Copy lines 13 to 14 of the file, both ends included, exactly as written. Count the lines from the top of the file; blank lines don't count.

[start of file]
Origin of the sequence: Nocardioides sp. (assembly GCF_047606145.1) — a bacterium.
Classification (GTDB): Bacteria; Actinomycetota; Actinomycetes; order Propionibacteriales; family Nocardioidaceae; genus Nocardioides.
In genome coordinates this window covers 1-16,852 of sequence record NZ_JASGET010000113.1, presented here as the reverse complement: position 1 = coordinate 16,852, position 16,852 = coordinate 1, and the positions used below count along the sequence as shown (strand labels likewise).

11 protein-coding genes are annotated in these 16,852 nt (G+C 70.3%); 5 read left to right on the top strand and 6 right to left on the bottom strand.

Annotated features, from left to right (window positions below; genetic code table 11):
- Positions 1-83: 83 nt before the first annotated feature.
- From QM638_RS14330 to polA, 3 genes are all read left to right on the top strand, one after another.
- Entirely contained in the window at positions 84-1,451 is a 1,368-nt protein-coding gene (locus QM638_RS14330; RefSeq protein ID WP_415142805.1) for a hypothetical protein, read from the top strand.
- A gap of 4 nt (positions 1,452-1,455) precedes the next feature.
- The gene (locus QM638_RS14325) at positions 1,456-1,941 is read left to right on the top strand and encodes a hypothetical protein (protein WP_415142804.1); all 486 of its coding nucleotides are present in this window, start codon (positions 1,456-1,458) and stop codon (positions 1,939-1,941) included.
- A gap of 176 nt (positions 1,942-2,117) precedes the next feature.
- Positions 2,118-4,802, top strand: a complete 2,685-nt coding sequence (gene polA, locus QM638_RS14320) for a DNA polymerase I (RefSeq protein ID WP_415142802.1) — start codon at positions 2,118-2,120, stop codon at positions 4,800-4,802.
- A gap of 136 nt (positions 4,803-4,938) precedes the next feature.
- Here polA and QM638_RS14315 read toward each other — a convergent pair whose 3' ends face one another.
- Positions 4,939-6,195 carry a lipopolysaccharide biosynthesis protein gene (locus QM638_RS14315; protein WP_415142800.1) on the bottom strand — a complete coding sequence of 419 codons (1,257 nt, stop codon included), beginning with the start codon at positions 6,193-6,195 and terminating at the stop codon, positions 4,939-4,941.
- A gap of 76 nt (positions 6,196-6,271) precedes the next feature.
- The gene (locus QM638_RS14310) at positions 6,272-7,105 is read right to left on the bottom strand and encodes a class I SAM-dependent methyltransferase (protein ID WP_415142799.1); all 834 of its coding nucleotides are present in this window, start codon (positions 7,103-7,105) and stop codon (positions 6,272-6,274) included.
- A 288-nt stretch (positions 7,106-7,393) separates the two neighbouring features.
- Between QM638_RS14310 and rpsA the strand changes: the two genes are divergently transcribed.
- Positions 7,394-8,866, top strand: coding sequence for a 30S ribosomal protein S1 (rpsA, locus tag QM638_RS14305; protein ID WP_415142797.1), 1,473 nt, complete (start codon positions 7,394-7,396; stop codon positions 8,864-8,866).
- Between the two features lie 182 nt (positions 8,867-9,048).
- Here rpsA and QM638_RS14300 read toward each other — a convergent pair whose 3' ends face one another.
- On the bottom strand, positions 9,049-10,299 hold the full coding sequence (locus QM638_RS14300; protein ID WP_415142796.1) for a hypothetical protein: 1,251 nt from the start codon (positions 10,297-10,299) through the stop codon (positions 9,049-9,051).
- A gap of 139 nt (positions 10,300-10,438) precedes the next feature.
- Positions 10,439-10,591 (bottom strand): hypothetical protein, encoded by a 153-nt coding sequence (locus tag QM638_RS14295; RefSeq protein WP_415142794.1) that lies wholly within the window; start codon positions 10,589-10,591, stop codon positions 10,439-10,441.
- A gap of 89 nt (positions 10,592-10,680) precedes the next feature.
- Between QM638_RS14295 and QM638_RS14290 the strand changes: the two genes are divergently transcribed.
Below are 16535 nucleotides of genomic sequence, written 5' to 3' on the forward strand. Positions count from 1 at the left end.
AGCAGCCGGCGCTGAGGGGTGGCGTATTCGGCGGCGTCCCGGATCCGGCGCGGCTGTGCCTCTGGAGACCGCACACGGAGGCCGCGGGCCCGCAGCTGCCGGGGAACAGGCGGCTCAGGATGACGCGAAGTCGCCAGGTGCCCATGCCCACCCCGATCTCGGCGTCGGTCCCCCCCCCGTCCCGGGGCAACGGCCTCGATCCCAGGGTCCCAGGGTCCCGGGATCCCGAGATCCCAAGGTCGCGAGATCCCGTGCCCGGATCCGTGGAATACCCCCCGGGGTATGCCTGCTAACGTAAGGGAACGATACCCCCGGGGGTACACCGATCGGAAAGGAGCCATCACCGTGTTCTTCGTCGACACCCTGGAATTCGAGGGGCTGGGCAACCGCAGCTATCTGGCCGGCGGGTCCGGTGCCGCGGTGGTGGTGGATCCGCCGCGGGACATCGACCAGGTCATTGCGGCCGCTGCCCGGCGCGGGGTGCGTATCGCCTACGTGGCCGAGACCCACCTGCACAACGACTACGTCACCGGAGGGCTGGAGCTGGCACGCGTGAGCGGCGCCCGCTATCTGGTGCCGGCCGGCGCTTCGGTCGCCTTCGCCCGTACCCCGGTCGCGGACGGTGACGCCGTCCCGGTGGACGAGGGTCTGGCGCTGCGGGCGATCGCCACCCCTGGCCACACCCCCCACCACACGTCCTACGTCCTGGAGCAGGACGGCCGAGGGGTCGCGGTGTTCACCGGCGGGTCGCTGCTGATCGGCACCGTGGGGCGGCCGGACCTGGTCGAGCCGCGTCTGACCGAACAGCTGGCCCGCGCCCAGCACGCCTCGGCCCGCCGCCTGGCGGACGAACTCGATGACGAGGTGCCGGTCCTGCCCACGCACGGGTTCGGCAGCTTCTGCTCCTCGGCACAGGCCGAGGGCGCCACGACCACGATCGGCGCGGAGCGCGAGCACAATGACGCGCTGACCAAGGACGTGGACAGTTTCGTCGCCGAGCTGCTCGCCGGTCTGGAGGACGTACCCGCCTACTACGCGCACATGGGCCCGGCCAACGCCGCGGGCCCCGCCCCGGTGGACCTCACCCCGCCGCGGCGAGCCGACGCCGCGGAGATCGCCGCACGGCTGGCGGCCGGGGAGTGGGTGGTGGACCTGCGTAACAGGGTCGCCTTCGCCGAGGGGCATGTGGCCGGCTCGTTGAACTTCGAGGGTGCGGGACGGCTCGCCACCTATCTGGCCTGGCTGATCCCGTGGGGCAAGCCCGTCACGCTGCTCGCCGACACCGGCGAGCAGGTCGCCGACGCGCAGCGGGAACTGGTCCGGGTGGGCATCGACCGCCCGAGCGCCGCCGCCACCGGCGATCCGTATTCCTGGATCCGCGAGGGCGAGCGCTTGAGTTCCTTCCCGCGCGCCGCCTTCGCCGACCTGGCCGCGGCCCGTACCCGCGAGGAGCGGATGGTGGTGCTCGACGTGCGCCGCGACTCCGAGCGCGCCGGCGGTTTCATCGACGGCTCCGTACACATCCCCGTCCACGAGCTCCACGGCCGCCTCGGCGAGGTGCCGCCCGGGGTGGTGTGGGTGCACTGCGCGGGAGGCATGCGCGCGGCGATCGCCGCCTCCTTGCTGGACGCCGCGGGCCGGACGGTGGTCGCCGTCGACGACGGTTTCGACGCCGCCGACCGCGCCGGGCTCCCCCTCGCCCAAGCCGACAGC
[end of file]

- A gap of 136 nt (positions 4,803-4,938) precedes the next feature.
- Here polA and QM638_RS14315 read toward each other — a convergent pair whose 3' ends face one another.